Pope Emeritus Benedict XVI moved back to the Vatican and his new retirement residence Thursday, where he will live side by side with the reigning pontiff, Pope Francis.

The arrangement makes history because Benedict, 86, is the first pope to voluntarily step down as head of the Roman Catholic Church in more than 700 years.

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The Two-Way
8:42 am
Thu May 2, 2013

Send Your Haiku To Mars! NASA Seeks Poets

NASA's Hubble Space Telescope took this close-up of the red planet Mars in 2007, when it was just 55 million miles away.
NASA UPI/Landov

Originally published on Thu May 2, 2013 11:33 am

Galactic poet?

Here's how to become famous.

Send your work to Mars!

NASA is raising awareness for its upcoming launch of the Mars Atmosphere and Volatile Evolution spacecraft with its Going to Mars project. The MAVEN spacecraft is scheduled for launch this November, to study the Red Planet's upper atmosphere; the craft will examine why Mars lost its atmosphere, and how that catastrophe affected the history of water there.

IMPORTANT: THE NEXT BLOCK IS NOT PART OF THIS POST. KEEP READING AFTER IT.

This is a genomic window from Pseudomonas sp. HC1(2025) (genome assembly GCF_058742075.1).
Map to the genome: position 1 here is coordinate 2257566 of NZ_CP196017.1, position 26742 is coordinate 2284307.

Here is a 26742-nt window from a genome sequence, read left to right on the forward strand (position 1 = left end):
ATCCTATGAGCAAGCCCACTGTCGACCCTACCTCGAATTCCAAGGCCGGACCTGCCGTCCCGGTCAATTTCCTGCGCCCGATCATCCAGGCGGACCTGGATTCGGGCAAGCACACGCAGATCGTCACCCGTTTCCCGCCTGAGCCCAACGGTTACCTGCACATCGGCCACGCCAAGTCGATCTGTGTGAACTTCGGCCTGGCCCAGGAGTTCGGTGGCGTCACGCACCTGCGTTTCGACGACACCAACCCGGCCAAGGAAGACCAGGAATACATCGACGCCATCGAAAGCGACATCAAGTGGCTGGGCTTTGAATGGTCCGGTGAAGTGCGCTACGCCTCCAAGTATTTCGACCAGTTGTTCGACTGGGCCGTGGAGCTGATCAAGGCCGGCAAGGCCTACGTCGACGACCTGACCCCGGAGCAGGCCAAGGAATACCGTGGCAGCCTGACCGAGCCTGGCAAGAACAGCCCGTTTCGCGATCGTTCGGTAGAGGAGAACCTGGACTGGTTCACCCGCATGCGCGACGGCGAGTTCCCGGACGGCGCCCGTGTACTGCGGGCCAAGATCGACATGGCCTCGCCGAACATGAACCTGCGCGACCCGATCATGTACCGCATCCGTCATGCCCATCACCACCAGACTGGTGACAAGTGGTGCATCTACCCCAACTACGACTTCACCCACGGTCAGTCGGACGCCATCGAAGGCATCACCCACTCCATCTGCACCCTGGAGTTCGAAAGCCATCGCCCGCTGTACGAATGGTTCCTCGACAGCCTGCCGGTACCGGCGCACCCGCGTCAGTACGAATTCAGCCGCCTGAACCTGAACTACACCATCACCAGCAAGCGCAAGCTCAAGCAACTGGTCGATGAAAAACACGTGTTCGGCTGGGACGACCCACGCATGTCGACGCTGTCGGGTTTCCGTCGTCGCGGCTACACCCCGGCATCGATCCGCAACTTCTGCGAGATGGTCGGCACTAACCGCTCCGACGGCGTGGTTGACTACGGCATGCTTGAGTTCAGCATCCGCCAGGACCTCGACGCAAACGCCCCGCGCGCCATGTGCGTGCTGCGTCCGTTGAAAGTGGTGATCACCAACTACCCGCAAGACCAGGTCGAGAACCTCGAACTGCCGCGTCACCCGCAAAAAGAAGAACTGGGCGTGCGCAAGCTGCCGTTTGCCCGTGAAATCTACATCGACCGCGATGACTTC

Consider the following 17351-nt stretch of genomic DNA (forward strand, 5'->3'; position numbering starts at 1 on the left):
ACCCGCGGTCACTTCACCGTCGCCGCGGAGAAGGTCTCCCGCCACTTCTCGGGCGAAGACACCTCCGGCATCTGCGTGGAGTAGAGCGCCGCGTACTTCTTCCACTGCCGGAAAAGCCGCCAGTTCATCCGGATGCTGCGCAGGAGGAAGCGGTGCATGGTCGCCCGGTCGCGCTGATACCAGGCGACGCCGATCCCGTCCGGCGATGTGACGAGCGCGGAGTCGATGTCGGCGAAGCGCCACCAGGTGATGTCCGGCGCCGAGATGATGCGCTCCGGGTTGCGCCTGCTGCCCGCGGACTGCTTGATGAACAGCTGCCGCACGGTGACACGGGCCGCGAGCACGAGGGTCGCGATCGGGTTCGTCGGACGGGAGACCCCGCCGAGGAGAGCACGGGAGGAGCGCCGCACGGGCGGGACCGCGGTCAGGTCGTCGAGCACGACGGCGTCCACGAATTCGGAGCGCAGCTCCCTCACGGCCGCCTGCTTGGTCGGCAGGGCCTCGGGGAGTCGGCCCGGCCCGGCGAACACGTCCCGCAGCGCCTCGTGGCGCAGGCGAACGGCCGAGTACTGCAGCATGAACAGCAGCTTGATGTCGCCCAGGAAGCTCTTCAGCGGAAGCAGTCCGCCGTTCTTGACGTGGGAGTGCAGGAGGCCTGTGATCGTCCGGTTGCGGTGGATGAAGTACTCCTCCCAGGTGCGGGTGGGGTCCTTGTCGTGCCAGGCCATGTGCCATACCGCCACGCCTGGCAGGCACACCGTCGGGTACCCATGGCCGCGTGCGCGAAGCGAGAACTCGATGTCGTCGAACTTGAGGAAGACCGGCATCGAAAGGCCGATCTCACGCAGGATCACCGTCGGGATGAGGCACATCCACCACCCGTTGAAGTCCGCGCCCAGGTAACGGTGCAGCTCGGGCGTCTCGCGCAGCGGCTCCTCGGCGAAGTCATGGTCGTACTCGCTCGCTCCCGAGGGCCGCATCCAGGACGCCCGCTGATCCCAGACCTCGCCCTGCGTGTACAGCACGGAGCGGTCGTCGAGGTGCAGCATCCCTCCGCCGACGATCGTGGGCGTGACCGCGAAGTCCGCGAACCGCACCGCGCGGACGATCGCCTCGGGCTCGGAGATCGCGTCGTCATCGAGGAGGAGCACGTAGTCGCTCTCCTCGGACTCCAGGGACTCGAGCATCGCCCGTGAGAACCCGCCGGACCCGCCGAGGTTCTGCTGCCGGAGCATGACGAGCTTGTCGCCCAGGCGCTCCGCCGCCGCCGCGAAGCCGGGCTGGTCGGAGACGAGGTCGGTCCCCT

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The Two-Way
8:31 am
Thu May 2, 2013

Obama Picks Major Fundraiser To Be Next Commerce Secretary

Penny Pritzker, who is being nominated to be the next secretary of commerce, in February.
Nancy Stone MCT /Landov

Originally published on Thu May 2, 2013 9:29 am

Penny Pritzker, one of the nation's richest people and a "longtime political supporter and heavyweight fundraiser," as The Chicago Tribune writes, is President Obama's choice to be his next secretary of commerce.

The president announced the news this hour at the White House. He also said that one of his economic advisers, Michael Froman, is his choice to be the next U.S. trade representative.

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Politics
8:09 am
Thu May 2, 2013

Obama Announces Commerce, Trade Nominees

Transcript